Today I will write the last part on our native Asteraceae or ‘composites’ and daisy family in common terms. All known medicinal uses and other uses are mentioned.
In the last post I covered with what we see as the common daisies: yellow centred disk flowered with a ray of white florets as well as a few other composites or Asteraceae.
This time we start with plants we don’t immediately associate with the composites, but closely observed we find always the common combination of many disc florets, surrounded or not with ray florets.
Then finishing off with the other typical group of the Asteraceae which are the various ‘dandelion like’ flower members!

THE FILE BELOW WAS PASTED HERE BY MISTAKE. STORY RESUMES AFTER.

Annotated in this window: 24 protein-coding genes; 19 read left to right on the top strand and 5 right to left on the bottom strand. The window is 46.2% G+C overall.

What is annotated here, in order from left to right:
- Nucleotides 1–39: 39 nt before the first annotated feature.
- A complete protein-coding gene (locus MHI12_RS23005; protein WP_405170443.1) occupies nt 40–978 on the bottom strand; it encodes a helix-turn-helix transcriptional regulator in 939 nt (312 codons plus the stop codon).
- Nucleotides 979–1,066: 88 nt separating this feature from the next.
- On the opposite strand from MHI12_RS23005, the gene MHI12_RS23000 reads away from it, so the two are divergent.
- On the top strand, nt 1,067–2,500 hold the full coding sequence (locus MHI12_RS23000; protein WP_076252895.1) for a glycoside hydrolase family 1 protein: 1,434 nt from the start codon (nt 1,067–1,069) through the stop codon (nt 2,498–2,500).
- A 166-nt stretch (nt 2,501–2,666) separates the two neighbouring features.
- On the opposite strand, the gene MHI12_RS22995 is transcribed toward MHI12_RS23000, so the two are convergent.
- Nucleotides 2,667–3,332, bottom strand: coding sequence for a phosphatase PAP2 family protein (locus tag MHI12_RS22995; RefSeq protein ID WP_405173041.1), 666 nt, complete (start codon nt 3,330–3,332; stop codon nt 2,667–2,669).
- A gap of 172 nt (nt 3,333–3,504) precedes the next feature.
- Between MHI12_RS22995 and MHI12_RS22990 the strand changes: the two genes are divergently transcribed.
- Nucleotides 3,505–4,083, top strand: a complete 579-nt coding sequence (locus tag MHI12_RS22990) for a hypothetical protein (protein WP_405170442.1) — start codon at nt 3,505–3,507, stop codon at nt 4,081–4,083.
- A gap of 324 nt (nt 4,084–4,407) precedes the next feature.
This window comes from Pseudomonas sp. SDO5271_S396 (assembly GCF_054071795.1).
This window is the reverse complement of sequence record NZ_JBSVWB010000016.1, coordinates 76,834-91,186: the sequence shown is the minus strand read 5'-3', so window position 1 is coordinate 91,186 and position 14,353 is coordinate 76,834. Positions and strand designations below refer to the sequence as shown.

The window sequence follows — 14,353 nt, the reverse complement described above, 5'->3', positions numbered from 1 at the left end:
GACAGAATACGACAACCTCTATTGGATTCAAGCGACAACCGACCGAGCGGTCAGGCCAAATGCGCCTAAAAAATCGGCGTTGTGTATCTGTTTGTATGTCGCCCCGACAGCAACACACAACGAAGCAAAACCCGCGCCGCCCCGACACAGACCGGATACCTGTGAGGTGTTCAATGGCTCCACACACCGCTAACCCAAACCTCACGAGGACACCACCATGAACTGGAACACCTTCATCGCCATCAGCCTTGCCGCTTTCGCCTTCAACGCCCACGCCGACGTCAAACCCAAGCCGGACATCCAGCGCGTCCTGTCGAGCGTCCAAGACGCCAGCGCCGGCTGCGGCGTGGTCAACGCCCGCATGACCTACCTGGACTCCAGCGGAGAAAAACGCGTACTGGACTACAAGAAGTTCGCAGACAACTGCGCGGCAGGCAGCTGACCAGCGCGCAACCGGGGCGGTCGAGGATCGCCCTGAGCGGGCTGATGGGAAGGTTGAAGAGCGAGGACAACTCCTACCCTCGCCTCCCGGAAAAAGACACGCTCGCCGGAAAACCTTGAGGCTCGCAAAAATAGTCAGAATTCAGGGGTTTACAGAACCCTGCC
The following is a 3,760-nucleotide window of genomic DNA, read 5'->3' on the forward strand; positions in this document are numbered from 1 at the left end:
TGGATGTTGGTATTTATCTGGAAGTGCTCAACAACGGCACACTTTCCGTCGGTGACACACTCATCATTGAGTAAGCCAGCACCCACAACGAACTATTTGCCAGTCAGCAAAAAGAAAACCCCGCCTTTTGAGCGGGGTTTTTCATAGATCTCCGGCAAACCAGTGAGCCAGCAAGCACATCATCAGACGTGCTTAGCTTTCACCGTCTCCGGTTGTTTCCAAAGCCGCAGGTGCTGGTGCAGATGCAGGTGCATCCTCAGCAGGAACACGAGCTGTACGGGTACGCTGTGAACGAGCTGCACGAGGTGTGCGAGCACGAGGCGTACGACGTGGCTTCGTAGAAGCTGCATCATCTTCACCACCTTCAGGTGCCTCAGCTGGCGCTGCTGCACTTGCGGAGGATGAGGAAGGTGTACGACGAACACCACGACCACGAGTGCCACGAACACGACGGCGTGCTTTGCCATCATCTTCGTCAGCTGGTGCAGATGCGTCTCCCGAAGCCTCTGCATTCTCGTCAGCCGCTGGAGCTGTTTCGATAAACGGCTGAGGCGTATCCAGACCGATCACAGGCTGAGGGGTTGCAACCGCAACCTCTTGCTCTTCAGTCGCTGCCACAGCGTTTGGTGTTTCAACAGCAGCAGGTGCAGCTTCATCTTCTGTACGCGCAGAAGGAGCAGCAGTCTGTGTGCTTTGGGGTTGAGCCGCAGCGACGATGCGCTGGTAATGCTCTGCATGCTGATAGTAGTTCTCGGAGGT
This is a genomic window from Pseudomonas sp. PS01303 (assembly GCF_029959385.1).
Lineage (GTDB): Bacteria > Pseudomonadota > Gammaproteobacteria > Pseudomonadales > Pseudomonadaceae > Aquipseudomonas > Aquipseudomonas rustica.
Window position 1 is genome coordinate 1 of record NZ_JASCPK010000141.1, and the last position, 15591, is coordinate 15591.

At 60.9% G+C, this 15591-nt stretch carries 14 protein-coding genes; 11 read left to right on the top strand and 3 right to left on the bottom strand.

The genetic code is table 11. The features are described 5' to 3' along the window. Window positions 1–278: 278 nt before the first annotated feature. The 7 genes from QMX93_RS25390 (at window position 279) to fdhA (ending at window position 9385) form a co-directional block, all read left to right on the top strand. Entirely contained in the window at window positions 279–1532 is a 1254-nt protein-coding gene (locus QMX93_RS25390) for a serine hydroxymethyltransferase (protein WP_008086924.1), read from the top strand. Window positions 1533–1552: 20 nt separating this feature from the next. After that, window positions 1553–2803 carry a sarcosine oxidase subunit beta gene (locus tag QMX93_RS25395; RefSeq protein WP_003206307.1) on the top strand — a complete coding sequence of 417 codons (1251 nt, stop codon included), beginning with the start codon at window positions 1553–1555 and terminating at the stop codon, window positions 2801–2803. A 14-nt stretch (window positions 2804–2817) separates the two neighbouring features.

Most information again from the Medicinal Flora by J. Barker. The links to the scientific and common name provide also with good, general information about the plants!
To make the post more colourful I have given the plant a background of the flower colour!
There is a green background for the text if the plant is edible, ornamental or otherwise useful for wildlife, etc. Pink background is either as a warning or medicinal use. Blue background for interesting facts!
MOST MEDICINAL PLANTS ARE ALSO TOXIC IN LARGE DOSE. Advice is to never self-medicate.
First of all: ARTEMISIAS OR WORMWOODS:
The Artemisias: There are less than a dozen native artemisias on the British Isles and it should be noted that they are CUMULATIVELY TOXIC AND IN OVERDOSE MAY CAUSE IRREPERABLE DAMAGE TO THE BODY!Continue reading “More unusual members of Asteraceae (part 4)”